- Associated Press - Saturday, June 28, 2014

FAIRBANKS, Alaska (AP) - Eleven-year-old Caleb Seekins loves bugs.

So he is pretty excited to now be listed as “collector” on a special insect now part of the collection at the University of Alaska Museum of the North.

Seekins found a “Carabus vietinghoffi” beetle, commonly called a “rainbow beetle.”

“One day, me and my mom were doing yard work and we saw this beetle on the ground,” he said. “It got away when she tried to get it. A few minutes later, I saw it. I picked it up and got it in a container.”

His mom brought it to the university for identification.

The other person excited about this find is Derek Sikes, the entomologist at the museum.

“We get a couple of these every year,” said Sikes. “They usually are turned in by people just like Caleb, who find them and just think they are interesting.”

“It’s a pretty special deal for a couple reasons,” he said. “It’s more of an attractive beetle in Alaska. We generally don’t have pretty things like that here, with lots of iridescent colors.”

He sent along a photograph of the beetle, which is a Beringian species. Commonly found in Asia, this species of beetle made it into North America when the Bering Land Bridge was in place and sea levels were low.

“It is wingless,” he said. “They walk everywhere, so they disburse rather slowly.”

Most of the rest of the United States was covered in ice sheets during that period of history, so the beetles didn’t migrate very far once they made it into Alaska. They remain widely distributed in Asia and in Russia and a little bit into eastern Canada.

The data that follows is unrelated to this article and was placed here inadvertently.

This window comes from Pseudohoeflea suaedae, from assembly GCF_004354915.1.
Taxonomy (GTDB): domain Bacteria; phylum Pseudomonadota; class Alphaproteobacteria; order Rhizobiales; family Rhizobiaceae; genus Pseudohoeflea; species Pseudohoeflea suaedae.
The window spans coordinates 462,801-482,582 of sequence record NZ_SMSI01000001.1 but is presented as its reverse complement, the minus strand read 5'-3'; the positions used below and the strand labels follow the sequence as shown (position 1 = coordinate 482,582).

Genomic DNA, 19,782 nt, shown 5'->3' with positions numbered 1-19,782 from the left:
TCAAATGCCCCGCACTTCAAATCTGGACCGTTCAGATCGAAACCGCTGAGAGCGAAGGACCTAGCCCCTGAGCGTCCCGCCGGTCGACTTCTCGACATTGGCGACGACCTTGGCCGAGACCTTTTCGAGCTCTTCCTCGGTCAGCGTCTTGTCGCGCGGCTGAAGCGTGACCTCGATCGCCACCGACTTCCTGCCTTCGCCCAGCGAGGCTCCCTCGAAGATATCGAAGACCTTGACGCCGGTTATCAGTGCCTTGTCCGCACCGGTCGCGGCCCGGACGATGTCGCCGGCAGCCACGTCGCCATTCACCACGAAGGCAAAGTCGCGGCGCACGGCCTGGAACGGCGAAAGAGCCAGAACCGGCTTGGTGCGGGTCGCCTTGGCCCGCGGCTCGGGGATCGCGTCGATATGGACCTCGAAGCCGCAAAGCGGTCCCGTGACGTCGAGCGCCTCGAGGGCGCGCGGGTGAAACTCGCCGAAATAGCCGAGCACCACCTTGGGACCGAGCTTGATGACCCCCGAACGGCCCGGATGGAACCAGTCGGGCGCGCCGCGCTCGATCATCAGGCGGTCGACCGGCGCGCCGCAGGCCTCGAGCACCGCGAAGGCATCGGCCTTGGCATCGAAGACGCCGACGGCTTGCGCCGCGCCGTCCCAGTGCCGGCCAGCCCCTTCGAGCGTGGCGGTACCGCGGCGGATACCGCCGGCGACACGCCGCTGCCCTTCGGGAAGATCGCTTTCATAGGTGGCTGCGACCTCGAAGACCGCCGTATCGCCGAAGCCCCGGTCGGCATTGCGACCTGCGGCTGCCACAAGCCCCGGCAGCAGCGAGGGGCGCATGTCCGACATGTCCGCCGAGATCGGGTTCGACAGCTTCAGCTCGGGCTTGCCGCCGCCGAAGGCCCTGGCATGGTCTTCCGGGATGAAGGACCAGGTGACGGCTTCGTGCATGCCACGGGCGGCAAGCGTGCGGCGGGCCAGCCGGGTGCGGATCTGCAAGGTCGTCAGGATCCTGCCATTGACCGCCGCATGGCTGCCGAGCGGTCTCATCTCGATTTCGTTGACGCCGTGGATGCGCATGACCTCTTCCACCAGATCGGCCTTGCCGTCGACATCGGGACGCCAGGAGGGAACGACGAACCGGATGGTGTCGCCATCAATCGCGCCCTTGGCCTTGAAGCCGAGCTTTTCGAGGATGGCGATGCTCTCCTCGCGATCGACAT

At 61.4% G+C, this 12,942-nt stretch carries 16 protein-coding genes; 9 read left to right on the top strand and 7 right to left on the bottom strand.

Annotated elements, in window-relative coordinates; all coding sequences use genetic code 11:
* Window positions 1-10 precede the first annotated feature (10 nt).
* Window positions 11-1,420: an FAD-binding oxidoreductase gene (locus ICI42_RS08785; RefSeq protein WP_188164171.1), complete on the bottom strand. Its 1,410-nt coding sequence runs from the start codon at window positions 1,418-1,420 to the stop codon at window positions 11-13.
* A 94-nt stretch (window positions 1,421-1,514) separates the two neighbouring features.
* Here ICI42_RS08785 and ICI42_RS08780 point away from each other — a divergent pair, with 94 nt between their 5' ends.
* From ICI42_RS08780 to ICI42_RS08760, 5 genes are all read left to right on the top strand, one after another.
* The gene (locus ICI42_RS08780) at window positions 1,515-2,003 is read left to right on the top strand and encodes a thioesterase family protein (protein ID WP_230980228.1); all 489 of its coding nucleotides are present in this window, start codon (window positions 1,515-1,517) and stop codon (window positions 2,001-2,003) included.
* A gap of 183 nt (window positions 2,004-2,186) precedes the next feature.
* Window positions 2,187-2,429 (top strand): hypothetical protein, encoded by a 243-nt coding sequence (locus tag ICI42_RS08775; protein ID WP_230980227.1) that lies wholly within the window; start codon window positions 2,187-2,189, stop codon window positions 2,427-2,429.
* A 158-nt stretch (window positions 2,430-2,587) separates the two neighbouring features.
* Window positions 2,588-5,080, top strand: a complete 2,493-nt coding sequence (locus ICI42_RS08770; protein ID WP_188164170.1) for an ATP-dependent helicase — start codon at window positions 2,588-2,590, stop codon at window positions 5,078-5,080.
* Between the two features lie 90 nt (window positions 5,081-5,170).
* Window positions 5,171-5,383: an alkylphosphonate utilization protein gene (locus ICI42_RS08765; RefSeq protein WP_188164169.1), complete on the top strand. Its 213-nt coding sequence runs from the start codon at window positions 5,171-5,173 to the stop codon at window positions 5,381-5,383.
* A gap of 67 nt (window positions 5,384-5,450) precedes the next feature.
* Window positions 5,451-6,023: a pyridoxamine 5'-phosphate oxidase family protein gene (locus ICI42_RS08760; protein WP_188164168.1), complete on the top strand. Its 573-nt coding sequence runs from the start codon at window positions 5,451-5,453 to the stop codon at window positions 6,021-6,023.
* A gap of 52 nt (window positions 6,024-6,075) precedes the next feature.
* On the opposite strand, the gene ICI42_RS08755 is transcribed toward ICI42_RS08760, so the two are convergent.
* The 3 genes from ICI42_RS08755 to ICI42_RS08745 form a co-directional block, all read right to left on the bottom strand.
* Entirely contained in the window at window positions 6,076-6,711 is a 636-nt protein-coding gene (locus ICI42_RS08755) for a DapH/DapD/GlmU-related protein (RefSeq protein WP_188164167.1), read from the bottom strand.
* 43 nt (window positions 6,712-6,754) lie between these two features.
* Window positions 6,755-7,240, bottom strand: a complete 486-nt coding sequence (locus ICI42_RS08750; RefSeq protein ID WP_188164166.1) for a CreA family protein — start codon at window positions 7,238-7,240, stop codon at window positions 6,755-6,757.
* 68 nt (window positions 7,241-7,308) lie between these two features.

“They are predators. They feed on all kinds of caterpillars and small insects they catch and eat,” said Sikes. “Thus, that makes them gardeners’ friends. They’re not gonna have a huge impact cleaning pests out of a garden, but they are certainly helpful.”

According to Caleb’s mother Tami Seekins, Caleb has always loved insects.

“This is really kind of fun because Caleb has been interested in insects all his life,” she said.

She said when he was a toddler “he would have a fit because I wouldn’t let him eat a hornet.”

Then, when he was five or six years old, he started collecting hornets, moths and other insects in jars - “any insect he could get his hands on,” she said.

She confessed that she secretly released the insects.

“Honestly,” she said. “Who wants jars and jars of yellow jackets on their porch!”

When he was 8 years old, he captured queen ants and hand-fed them to his turkey.

Tami Seekins said she was excited for her insect-loving son.

“This is really cool that he found something of interest to the ‘intellects’ at the university,” she said.

Sikes said he was excited to collect this beetle, because it adds to the overall knowledge of the insect and its habitat.

“Species differ across their range and differ in sexes,” Sikes said. “So in order to understand the variation, like where the species occurs, how it changes, we need to have large samples across time and space.”

“They do change from year to year,” he said. “But over a longer time period, more change is likely.”

For instance, there is no record of any of these beetles collected south of North Pole, so scientists don’t know if this species of beetles even exists south of the Alaska Range.

Storing a collection of the beetles now will allow scientists in 100 years to see what changes have occurred.

“Sometimes the species disappears entirely,” said Sikes.

The collection is the only scientific record available when that happens.

Fairbanksans regularly drop off interesting insects at the Museum of the North.

“Someone brought in some fleas the other day,” said Sikes. “Spiders get dropped off. Ticks, all kinds of things.”

“If people turn in records like this, it really helps us,” he said.

The rainbow beetle that young Caleb Seekins found was the first one turned in this year.

The seventh-grader’s response when he heard the importance of his find?


He said he thinks he might want to have a job like Derek Sikes when he is older.

Sikes reaction to that news? “Cool. I hope he sticks with the math and science.”


Information from: Fairbanks (Alaska) Daily News-Miner, https://www.newsminer.com



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